Subject(s)
COVID-19 , Berlin , Child , Disease Outbreaks , Humans , Retrospective Studies , SARS-CoV-2 , Schools
5.
Euro Surveill ; 26(34)2021 08.
Article in English | MEDLINE | ID: covidwho-1417055

ABSTRACT

BackgroundSchool attendance during the COVID-19 pandemic is intensely debated.AimIn November 2020, we assessed SARS-CoV-2 infections and seroreactivity in 24 randomly selected school classes and connected households in Berlin, Germany.MethodsWe collected oro-nasopharyngeal swabs and blood samples, examining SARS-CoV-2 infection and IgG antibodies by RT-PCR and ELISA. Household members self-swabbed. We assessed individual and institutional prevention measures. Classes with SARS-CoV-2 infection and connected households were retested after 1 week.ResultsWe examined 1,119 participants, including 177 primary and 175 secondary school students, 142 staff and 625 household members. SARS-CoV-2 infection occurred in eight classes, affecting each 1-2 individuals. Infection prevalence was 2.7% (95% confidence interval (CI): 1.2-5.0; 9/338), 1.4% (95% CI: 0.2-5.1; 2/140), and 2.3% (95% CI: 1.3-3.8; 14/611) among students, staff and household members. Six of nine infected students were asymptomatic at testing. We detected IgG antibodies in 2.0% (95%CI: 0.8-4.1; 7/347), 1.4% (95% CI: 0.2-5.0; 2/141) and 1.4% (95% CI: 0.6-2.7; 8/576). Prevalence increased with inconsistent facemask-use in school, walking to school, and case-contacts outside school. For three of nine households with infection(s), origin in school seemed possible. After 1 week, no school-related secondary infections appeared in affected classes; the attack rate in connected households was 1.1%.ConclusionSchool attendance under rigorously implemented preventive measures seems reasonable. Balancing risks and benefits of school closures need to consider possible spill-over infection into households. Deeper insight is required into the infection risks due to being a schoolchild vs attending school.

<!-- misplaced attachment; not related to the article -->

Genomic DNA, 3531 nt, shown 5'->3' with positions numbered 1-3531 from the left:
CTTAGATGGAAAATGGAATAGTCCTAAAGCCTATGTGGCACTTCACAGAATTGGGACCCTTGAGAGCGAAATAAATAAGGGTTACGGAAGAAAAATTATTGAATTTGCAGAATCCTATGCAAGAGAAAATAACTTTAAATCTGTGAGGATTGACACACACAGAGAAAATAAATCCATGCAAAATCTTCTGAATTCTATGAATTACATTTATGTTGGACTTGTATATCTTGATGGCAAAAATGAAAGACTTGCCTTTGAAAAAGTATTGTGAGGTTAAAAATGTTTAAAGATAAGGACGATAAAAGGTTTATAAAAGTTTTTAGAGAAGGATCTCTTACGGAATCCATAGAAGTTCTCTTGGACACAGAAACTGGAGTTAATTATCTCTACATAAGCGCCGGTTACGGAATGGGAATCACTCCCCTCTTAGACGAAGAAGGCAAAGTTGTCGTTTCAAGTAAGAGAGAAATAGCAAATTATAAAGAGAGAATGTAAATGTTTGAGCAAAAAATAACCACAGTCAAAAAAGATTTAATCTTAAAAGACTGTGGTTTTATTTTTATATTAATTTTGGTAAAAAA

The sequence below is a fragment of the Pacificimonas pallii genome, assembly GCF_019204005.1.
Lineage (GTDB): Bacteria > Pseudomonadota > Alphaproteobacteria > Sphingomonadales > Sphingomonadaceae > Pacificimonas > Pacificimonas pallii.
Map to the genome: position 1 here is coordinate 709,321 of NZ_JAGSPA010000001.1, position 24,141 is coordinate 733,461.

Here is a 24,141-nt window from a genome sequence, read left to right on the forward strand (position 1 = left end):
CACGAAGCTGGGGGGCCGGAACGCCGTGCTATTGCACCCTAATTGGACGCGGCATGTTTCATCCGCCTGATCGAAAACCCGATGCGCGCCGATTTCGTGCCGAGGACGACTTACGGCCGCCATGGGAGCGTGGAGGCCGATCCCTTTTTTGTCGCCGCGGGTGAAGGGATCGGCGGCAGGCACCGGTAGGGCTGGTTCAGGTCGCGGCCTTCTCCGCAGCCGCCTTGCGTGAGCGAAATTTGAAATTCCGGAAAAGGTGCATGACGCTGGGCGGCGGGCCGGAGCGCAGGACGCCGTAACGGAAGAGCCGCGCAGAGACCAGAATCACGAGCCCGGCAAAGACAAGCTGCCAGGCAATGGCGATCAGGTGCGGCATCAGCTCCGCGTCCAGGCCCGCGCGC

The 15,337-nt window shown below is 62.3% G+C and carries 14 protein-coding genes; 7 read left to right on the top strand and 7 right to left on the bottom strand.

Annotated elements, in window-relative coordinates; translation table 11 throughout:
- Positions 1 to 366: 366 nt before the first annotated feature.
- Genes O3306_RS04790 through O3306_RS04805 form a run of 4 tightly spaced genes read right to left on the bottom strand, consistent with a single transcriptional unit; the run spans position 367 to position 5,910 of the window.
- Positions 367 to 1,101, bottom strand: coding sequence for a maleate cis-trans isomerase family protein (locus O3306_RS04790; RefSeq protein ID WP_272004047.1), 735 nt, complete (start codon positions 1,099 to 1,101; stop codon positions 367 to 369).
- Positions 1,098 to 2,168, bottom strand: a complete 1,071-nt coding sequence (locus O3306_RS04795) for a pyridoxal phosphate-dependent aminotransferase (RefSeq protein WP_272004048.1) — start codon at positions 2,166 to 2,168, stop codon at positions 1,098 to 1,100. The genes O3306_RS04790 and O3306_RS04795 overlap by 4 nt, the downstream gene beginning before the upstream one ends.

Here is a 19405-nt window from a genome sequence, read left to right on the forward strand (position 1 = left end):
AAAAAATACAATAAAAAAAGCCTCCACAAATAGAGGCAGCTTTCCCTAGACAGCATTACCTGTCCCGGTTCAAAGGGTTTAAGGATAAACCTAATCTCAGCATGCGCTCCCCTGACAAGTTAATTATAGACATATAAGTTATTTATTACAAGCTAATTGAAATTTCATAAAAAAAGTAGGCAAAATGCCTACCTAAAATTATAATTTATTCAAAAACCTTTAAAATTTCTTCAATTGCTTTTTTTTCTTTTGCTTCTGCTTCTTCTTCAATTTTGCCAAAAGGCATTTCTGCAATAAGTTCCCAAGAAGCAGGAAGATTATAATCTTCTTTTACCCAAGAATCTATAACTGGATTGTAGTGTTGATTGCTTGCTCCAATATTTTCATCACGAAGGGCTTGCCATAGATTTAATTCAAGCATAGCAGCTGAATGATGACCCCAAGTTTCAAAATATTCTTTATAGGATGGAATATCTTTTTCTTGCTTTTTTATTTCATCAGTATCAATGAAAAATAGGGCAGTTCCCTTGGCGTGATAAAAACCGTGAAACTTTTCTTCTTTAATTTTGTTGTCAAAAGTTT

Subject(s)
COVID-19 , SARS-CoV-2 , Berlin , Cross-Sectional Studies , Germany/epidemiology , Humans , Pandemics , Schools
6.
Eur J Public Health ; 31(5): 1105-1107, 2021 10 26.
Article in English | MEDLINE | ID: covidwho-1387873

ABSTRACT

Actual surveys in kindergartens on SARS-CoV-2 infections are rare. At the beginning of the second pandemic wave, we screened 12 randomly selected kindergartens in Berlin, Germany. A total of 720 participants (pre-school children, staff and connected household members) were briefly examined and interviewed, and SARS-CoV-2 infections and anti-SARS-Cov-2 IgG antibodies were assessed. About a quarter of the participants showed common cold-resembling symptoms. However, no SARS-CoV-2 infection was detected, and only one childcare worker showed IgG seroreactivity. Against a backdrop of increased pandemic activity in the community, this cross-sectional study does not suggest that kindergartens are silent transmission reservoirs.


Subject(s)
COVID-19 , SARS-CoV-2 , Antibodies, Viral , Berlin , Child , Cross-Sectional Studies , Germany/epidemiology , Humans
7.
Int J Environ Res Public Health ; 18(15)2021 Jul 23.
Article in English | MEDLINE | ID: covidwho-1325661

ABSTRACT